Not a Christian

“I am not a Christian.” A simple, declarative sentence.
My housemate’s aide asked why we do not yet have a tree up, and I answered, “I am not a Christian.”

Why is this the first time I’ve made that statement so openly? In the past, I’ve evaded. “We don’t make a fuss over the holiday, since it’s just the two of us.” Or, “I wasn’t raised to celebrate Christmas.”

It’s true, I wasn’t. My culturally but not religiously Jewish upbringing included commemoration of holidays as a remembrance of history rather than as spiritual practice. I’m old enough to have attended public schools that started the day with both the Pledge of Allegiance and a prayer. For all of my first 6 years in school, I would silently add “Cross that last line out, God” when the teacher ended the prayer “In Jesus name.” Later, at convocations, graduations, other public events in pre-politically-correct times, I didn’t bother with the amendment. Other people could pray as they wished, and assume what they wished about me.

While I lived in Vietnam, in order to participate in a choir, I practiced with the group at a non-denominational Protestant church. My mother did not let me perform with them on Sundays, however. I lit incense at a temple with our Chinese housekeeper, and watched the elaborate funeral parades of some of Saigon’s wealthiest families. The first time I encountered the concept of reincarnation, I knew it to be truth, resolving as it did so many of my questions and doubts.

One of Many

One of Many

In college I took several courses in comparative religion, and sat in silence with the Quakers, drawn both by their lack of ritual and their commitment to social action. The practice of seeing “that of God in every man” enabled me to feel part of a larger whole, in contrast to my life’s lessons of being an outsider. I diligently sought, in the silence, to discern “God’s will for me” and to listen to the “still small voice” giving direction to my life.

I’ve rarely had – or perhaps only rarely remembered having – dreams. The few vivid ones that have occurred have always been crystal clear as to their meaning, and prophetic. My access to inner answers has been simpler, more direct than dream interpretation. If I frame a question before going to sleep, I awake with the answer. If I frame a question before participating in Quaker Meeting, I leave the meditation having received – either from within myself or from a spoken message – a sense of direction. I never conceive of this instruction as God speaking directly to me. Rather, I remember my grandfather’s answer to a question about why one should do right. “Because you know it is the right thing to do.”

I have followed my inner instruction because I know it to be right for me. Living and working these past twenty years amid practicing Christians, primarily Catholics, I’ve kept my views to myself in order not to offend, in order not to disturb their settled beliefs. I’ve been respectful of our differences, not feeling any need to explicate those differences.

For more than twenty years I have been student of MasterPath – a spiritual teaching, an instruction in how to find “one’s way back home” to realization of one’s true nature as Soul. Practitioners number now in the tens of thousands, come from many countries and a wide variety of faith – or no faith – backgrounds. What we have in common is the desire to know our Divine purpose – to know and be our true selves, to manifest wisdom unadulterated by considerations of body, emotions and mind.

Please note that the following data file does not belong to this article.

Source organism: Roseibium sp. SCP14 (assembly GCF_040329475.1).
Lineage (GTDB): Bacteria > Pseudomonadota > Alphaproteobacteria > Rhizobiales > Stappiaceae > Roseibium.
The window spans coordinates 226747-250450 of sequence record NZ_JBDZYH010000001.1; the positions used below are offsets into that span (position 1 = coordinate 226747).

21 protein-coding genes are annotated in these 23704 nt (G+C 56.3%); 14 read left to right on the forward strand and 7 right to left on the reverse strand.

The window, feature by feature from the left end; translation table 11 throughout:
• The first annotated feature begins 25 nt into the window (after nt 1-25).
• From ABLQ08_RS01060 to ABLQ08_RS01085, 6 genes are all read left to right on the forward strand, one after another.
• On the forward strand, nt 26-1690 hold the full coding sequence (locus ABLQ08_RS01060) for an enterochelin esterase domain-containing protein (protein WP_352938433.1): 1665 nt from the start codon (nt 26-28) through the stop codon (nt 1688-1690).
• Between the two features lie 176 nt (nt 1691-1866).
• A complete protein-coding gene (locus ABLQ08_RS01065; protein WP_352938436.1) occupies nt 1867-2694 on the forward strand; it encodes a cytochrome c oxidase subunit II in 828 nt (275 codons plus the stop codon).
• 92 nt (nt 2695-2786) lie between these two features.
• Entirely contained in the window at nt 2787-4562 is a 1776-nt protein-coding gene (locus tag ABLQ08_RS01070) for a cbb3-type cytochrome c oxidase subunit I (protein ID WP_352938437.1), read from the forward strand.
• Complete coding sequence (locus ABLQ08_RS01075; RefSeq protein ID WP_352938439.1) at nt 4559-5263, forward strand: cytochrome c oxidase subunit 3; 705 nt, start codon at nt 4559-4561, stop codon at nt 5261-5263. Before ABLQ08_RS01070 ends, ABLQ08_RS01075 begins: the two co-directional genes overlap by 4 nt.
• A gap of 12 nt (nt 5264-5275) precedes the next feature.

Different religions use terms like man’s purest essence, Buddha nature, the Soul self, Christ consciousness to describe the state of pure consciousness to which my Path leads me. Many religions ascribe the capacity to manifest that pure consciousness only to the founder(s) of the religion, as something outside oneself, to be worshiped and admired, but not to be attained.

Regrettably many religions are now adulterated by ego interpretations of what it means to act “as a ______” (fill in the blank with Christian, Muslim, Hindu, Sikh, Jew, Buddhist, Taoist, etc.) so that instead of manifesting the beauty and truth of their faith, they demonstrate violence, intolerance, exclusion and dominance all in the name of religious purity. It should not surprise anyone that atheists point to the history of war waged in the name of religion as proof that belief in God has a negative influence on humanity.

Religious history has little to do with why I reached my seventh decade before stating plainly, “I am not a Christian.” Or maybe it does? Maybe the intolerance of differences reflected in all those wars waged in the name of religion has seeped into my being, quietly persuading me to not make an issue of my difference from my neighbors?

No, I think it has taken me this long to be truly comfortable with who I am and what I know to be Truth; to achieve a genuine indifference to reputation and how others perceive me; to feel certain in my knowledge of my Inner Being. In other words it has taken me this long simply to Be, and hence to be free to speak my own truth. I need not weight myself down with a responsibility not to offend others. If they are discomforted by me, so be it. In a far from cartoonish and Popeye’d way, I am what I am.

In the words of a blessing spoken at the start of a lovely Ba Gua exercise called Swimming Dragon, “I am health, I am beauty, I have enough.” It is enough, that I AM.

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One Response to “Not a Christian”

  1. Jane Foraker-Thompson Says:

    Beautiful Niki. Fitting for his season of mixed religious celebrations.

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